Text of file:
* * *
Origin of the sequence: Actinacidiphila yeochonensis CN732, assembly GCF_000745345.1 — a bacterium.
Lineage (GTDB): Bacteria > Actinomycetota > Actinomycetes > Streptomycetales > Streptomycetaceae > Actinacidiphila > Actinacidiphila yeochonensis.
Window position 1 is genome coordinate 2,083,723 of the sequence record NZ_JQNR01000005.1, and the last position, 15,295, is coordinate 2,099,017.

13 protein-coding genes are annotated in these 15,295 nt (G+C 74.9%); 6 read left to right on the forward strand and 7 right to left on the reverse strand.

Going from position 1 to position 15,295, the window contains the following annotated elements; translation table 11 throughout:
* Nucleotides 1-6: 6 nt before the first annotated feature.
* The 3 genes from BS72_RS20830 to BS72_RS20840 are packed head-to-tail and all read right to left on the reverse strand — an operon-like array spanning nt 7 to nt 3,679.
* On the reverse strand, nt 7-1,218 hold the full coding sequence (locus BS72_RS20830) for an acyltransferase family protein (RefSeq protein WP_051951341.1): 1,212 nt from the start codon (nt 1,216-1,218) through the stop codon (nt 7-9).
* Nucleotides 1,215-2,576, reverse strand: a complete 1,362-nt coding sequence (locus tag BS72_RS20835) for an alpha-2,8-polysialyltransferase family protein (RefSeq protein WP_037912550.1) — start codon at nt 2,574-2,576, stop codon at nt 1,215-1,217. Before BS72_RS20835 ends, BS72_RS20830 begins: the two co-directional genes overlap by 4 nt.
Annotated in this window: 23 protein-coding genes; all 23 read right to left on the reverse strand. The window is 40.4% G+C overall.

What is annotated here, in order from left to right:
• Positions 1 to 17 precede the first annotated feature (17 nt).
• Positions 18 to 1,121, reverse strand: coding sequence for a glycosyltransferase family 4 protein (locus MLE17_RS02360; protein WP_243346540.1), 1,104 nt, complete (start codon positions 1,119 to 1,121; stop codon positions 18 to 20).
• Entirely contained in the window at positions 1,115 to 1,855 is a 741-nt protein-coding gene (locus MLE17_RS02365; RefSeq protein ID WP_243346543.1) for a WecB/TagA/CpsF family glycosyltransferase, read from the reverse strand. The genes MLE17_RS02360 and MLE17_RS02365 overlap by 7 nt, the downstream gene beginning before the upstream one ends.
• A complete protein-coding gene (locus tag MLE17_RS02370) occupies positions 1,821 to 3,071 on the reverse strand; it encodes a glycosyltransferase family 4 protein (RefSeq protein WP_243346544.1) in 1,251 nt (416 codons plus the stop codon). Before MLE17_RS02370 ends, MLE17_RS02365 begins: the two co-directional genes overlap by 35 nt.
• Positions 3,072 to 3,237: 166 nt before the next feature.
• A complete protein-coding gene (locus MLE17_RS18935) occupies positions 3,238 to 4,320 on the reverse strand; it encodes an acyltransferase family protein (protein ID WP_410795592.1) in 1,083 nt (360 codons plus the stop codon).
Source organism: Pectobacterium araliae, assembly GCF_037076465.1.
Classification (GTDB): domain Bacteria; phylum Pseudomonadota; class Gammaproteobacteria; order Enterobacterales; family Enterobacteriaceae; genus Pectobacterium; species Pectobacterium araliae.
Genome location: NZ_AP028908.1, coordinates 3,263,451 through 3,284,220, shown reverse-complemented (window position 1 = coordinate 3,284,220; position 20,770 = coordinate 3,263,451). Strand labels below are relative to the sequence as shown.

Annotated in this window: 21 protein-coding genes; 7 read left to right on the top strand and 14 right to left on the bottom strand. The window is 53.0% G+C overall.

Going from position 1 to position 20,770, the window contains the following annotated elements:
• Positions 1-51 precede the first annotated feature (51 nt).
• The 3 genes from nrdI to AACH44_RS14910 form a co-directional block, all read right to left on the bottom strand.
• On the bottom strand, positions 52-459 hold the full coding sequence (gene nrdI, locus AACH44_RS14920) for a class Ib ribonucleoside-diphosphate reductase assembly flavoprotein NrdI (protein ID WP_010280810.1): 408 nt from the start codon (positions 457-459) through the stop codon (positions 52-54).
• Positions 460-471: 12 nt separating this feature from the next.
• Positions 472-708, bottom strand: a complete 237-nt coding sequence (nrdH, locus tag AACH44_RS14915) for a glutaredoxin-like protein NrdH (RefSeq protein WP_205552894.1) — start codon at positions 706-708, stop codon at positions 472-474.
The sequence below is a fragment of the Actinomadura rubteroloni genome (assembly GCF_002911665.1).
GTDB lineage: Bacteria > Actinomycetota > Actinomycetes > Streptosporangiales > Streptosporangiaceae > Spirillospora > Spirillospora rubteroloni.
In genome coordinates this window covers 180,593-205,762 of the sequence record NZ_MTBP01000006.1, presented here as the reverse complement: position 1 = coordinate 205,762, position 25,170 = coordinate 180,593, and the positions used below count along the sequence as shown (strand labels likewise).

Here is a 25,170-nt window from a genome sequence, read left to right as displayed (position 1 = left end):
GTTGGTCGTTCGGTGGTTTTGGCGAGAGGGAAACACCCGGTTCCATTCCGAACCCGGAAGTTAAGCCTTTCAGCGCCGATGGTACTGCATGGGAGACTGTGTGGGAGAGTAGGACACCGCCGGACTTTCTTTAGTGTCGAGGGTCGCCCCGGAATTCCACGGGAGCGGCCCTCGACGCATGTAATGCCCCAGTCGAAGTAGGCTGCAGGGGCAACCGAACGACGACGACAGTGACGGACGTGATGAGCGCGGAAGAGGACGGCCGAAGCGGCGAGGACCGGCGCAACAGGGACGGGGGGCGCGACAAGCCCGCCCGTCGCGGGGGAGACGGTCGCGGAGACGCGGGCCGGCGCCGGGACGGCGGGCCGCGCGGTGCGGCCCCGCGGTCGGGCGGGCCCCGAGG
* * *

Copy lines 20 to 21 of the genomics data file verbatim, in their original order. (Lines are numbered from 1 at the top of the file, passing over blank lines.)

Genome location: NZ_AP028908.1, coordinates 3,263,451 through 3,284,220, shown reverse-complemented (window position 1 = coordinate 3,284,220; position 20,770 = coordinate 3,263,451). Strand labels below are relative to the sequence as shown.

Annotated in this window: 21 protein-coding genes; 7 read left to right on the top strand and 14 right to left on the bottom strand. The window is 53.0% G+C overall.